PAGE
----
Date of Award

2007

Document Type

Thesis

Degree Name

Master of Science (MS)

Department

Environmental Science

First Advisor

Fadhil N. Sadooni

Second Advisor

Dr. Salem Essa

Third Advisor

Dr. Hussein Harah heh

Abstract

The present work represents an attempt to detect changes induced by both natural and anthropogenic activities to the coastal area extending between the cities of Abu Dhabi and Dubai, United Arab Emirates. This area is dominated by islands, bars, tidal channels and embayment regimes and flanked by coastal sabkhas that give way to the great sand dunes, which represent an extension of the Empty Quarter desert.

The area is also characterized by the existence of many aquatic systems such as coral reefs and the oolitic shoals around Abu Dhabi city. It was the site of many human activities in the pre-oil era, such as pearl diving.

During the last three decades, the study area has witnessed deep and widespread changes as part of the urbanization process that has impacted the whole United Arab Emirates. Examples of such activities include coastal modification, large scale construction, oil well drilling and many other similar activities, some of which are really big in scale. Such activities have affected significantly the components of the natural ecosystems as well as the physical and chemical properties of the area, including its geomorphology and topography.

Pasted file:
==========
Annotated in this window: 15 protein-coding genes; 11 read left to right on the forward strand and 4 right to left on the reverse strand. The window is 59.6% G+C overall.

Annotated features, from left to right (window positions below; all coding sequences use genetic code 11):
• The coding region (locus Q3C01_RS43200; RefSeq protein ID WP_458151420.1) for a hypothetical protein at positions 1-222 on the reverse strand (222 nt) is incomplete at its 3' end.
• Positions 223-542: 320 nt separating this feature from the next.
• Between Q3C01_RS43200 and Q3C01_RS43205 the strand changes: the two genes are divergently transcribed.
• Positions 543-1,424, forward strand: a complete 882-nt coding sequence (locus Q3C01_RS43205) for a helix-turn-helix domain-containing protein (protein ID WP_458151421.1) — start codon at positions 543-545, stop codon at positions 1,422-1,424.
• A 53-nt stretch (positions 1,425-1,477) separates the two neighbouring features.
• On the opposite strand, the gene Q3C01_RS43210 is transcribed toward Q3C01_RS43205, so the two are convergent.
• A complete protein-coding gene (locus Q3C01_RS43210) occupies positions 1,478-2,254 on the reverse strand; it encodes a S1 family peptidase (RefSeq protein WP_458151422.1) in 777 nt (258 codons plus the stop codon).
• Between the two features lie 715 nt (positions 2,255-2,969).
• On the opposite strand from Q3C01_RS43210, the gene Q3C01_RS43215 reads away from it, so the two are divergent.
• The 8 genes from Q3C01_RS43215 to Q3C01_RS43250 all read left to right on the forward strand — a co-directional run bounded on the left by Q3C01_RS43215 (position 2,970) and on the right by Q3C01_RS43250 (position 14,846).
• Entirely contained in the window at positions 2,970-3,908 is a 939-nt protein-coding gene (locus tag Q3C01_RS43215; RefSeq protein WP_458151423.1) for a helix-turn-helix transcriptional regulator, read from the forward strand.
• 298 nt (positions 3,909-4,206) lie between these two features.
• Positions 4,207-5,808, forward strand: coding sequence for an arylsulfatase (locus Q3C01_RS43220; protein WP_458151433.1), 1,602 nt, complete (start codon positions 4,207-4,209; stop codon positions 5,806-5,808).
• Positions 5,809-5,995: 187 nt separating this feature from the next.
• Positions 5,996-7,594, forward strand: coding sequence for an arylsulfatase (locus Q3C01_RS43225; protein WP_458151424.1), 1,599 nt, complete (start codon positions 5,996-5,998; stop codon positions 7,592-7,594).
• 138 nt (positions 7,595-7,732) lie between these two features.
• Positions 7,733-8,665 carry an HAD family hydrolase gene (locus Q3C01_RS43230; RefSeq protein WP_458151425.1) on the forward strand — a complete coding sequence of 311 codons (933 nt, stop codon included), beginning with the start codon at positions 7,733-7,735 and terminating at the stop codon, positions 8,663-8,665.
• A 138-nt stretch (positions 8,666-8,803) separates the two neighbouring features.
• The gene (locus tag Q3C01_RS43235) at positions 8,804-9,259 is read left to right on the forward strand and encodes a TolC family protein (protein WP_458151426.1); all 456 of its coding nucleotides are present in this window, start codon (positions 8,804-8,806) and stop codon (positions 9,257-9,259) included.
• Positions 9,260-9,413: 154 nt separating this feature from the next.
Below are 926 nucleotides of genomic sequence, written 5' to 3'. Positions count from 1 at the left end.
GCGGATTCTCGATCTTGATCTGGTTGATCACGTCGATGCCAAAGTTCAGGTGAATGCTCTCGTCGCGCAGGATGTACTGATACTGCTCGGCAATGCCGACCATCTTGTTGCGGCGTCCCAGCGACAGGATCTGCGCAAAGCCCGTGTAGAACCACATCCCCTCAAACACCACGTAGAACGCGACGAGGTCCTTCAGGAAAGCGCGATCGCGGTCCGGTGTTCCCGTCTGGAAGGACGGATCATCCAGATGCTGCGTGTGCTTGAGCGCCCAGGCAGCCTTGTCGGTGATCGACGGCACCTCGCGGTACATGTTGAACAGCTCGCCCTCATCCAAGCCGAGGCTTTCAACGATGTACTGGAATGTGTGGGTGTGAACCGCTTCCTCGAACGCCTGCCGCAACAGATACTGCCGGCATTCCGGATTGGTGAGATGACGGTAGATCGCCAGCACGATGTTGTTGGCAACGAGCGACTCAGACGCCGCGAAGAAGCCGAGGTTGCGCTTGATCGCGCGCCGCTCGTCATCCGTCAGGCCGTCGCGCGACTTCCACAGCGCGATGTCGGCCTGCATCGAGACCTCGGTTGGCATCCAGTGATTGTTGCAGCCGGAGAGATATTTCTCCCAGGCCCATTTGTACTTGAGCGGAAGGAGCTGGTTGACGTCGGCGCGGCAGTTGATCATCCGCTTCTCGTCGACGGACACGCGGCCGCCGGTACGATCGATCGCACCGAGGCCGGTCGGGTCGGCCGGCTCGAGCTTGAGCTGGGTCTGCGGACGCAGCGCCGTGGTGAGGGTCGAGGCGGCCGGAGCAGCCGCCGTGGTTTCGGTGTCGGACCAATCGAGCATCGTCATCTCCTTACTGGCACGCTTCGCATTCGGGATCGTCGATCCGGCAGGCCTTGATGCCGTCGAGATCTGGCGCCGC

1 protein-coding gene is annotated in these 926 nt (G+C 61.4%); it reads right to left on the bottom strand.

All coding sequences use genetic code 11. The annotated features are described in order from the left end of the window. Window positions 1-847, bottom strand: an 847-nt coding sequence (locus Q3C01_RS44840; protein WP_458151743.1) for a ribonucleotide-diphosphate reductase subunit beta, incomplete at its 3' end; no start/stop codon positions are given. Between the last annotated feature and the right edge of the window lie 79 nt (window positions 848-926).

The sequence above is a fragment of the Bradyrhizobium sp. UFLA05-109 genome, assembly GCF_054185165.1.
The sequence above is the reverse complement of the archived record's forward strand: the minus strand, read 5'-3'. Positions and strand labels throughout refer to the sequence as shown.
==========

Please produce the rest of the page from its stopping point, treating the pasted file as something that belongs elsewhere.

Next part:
In the study, some of these changes were traced and detected using remote sensing and direct visual observation, such as ground truthing where ever possible. The study focused on visual analysis mainly due to the scarcity of old data from the pre-oil era. However, wherever possible a quantitative approach was attempted when data was available.

Maj or changes in the studied area are in the form of large scale urbanization in residential, commercial and industrial development of both continental and aquatic environments. Some of these are of a drastic scale and have affected significantly the pristine environment.

These changes were detected and contrasted from the available images and then documented using ground photography. In some cases, vector layers were extracted and superimposed to give an idea about the extent of such changes.

Such studies are essential to document the baseline environmental and man-made environmental components and to trace changes over time. These studies should be part of the future coastal management in the United Arab Emirates.

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